As global temperatures rise due to global warming, the Antarctic ice is becoming brittle and undergoing accelerated melting in recent years. And recently, one of the largest glaciers in Antarctica, the Pine Island Glacier, was an example: a piece the size of Malta (or twice that of Washington DC) has come off in the sea. The other giant glacier nearby, that of Thwaites, could soon suffer the same fate.

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The Pine Island Glacier, one of the fastest melting glaciers in Antarctica, has just lost another huge chunk of ice in the sea, continuing a trend of rapid melting that has become an almost annual occurrence over the past decade. Scientists at Copernicus, the European Union's Earth observation program, have been closely monitoring the glacier since large cracks appeared near its edge in October 2019.

Yesterday, these cracks finally cut a piece of the glacier (a process called calving glacier), releasing giant pieces of fresh icebergs into the nearby Amundsen Sea. In total, the largest piece is approximately twice the size of Washington (DC) in surface area (over 350 square kilometers), which is equivalent to the area of ​​Malta.

Increasingly frequent calving events

The recent calving alone is not so surprising or particularly threatening to the global sea level; calving is a normal part of the life of ice formations with sections floating on the water. Because the ice at the edge of the glacier was already floating, this ice does not directly contribute to the rise in sea level when it inevitably melts.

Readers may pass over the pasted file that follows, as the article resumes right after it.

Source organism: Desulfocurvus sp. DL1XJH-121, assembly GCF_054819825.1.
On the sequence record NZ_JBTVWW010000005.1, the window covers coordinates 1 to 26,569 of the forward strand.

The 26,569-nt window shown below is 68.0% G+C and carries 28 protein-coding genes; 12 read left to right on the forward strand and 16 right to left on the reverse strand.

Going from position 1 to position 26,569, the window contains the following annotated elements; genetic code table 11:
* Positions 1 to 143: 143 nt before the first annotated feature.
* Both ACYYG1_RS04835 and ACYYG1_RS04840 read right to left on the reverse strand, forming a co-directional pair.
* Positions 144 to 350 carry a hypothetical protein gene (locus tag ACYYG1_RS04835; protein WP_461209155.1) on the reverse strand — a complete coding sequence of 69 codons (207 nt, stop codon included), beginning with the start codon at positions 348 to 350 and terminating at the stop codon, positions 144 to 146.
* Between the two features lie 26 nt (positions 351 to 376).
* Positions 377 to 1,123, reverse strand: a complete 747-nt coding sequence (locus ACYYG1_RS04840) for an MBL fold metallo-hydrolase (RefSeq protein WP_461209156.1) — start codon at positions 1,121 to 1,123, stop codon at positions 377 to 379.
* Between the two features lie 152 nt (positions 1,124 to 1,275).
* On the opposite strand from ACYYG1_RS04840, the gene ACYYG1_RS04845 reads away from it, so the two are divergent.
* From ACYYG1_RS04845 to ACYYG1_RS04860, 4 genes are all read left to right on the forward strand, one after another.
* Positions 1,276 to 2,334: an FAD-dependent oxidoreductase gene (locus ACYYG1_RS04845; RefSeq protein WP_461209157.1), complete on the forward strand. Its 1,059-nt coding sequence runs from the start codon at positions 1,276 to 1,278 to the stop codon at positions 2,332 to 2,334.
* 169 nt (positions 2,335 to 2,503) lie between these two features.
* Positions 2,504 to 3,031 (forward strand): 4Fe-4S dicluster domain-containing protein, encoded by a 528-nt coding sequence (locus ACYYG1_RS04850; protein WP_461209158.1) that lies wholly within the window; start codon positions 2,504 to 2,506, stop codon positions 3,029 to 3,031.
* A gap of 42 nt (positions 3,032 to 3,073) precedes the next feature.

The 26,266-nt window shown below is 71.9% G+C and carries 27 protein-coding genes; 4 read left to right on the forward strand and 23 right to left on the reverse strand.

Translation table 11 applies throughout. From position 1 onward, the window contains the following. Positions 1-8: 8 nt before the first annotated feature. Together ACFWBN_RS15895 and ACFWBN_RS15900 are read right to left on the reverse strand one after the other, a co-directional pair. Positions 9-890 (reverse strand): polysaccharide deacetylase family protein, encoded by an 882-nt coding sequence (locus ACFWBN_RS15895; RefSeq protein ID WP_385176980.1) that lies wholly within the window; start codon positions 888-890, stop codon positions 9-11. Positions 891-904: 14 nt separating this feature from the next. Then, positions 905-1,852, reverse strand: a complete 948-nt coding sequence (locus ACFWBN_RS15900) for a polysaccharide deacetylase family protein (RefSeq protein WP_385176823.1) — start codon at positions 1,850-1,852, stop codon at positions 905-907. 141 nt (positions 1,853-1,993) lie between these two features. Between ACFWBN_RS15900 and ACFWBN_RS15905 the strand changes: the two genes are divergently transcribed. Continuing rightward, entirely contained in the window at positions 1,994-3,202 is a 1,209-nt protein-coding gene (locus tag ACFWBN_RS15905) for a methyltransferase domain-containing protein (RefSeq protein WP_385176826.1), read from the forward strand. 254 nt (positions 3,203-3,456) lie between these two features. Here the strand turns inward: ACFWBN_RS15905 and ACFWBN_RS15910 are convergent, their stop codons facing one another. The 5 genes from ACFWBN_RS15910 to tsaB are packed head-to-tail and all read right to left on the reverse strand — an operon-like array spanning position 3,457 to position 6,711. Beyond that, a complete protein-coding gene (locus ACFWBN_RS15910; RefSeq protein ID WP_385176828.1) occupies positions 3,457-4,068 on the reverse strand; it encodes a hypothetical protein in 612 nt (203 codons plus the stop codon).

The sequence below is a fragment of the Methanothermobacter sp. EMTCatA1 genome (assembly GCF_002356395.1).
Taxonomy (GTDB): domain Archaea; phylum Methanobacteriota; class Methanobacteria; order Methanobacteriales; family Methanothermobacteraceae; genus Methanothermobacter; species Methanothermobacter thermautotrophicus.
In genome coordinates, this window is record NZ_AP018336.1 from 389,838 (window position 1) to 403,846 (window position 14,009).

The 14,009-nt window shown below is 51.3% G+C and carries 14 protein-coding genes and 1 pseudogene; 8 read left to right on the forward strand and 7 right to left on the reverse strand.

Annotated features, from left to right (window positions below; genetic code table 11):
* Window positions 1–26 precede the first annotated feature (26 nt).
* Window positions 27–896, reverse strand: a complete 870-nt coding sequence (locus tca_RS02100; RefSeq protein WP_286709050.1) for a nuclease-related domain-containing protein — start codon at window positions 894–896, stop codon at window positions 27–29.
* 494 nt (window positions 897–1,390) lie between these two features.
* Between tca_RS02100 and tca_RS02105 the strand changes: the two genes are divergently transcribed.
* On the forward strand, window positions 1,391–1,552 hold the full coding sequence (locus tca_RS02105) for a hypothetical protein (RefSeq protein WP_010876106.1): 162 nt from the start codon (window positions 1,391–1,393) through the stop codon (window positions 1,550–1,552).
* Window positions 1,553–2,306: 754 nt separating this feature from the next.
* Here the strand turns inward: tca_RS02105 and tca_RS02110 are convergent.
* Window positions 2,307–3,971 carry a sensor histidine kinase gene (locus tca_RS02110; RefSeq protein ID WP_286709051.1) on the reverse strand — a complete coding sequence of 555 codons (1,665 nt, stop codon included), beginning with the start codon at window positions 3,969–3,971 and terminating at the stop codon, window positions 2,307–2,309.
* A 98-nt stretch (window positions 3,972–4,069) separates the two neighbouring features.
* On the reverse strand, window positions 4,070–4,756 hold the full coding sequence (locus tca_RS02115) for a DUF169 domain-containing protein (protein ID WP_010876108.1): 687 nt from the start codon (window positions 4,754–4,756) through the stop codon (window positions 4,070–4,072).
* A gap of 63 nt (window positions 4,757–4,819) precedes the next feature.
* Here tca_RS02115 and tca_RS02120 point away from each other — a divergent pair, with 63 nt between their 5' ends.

However, over the past two decades, calving events have occurred much more frequently at the Pine Island Glacier and the nearby Thwaites Glacier (also known as the “Doomsday Glacier”) as the surrounding ocean warms. due to global warming.

While large calving events occurred at the Pine Island Glacier every four to six years, they have now become near-annual events, according to NASA.

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Evidence of accelerated melting of Antarctic glaciers

Over the past decade, huge chunks of the glacier have come off in 2011, 2013, 2015, 2017, 2018 and now in 2020. As a result, the ice shelves of Pine Island and Thwaites are retreating inside. land faster than new ice can form.

Scientists fear that this persistent retreat is a sign that an accelerated melting cycle is underway: as relatively warm seawater flows over the newly exposed edges of an ice shelf, the melt accelerates, the ice shelf stretches and thins, and calving becomes more and more likely.

The large cracks running along the edge of the Pine Island Glacier are the result of the gradual rise in temperatures. These cracks weaken glaciers, resulting in more frequent glacier calving. Credits: ESA

According to NASA, the region around the two glaciers contains enough vulnerable ice to raise the ocean by 1.2 meters. The new Pine Island icebergs calved just days after scientists reported the hottest temperature on record in Antarctica. On Thursday, February 6, temperatures near a research base on the northern edge of the continent reached 18.3 ° C, reported the World Meteorological Organization (WMO). The previous record was 17.5 ° C, established in March 2015.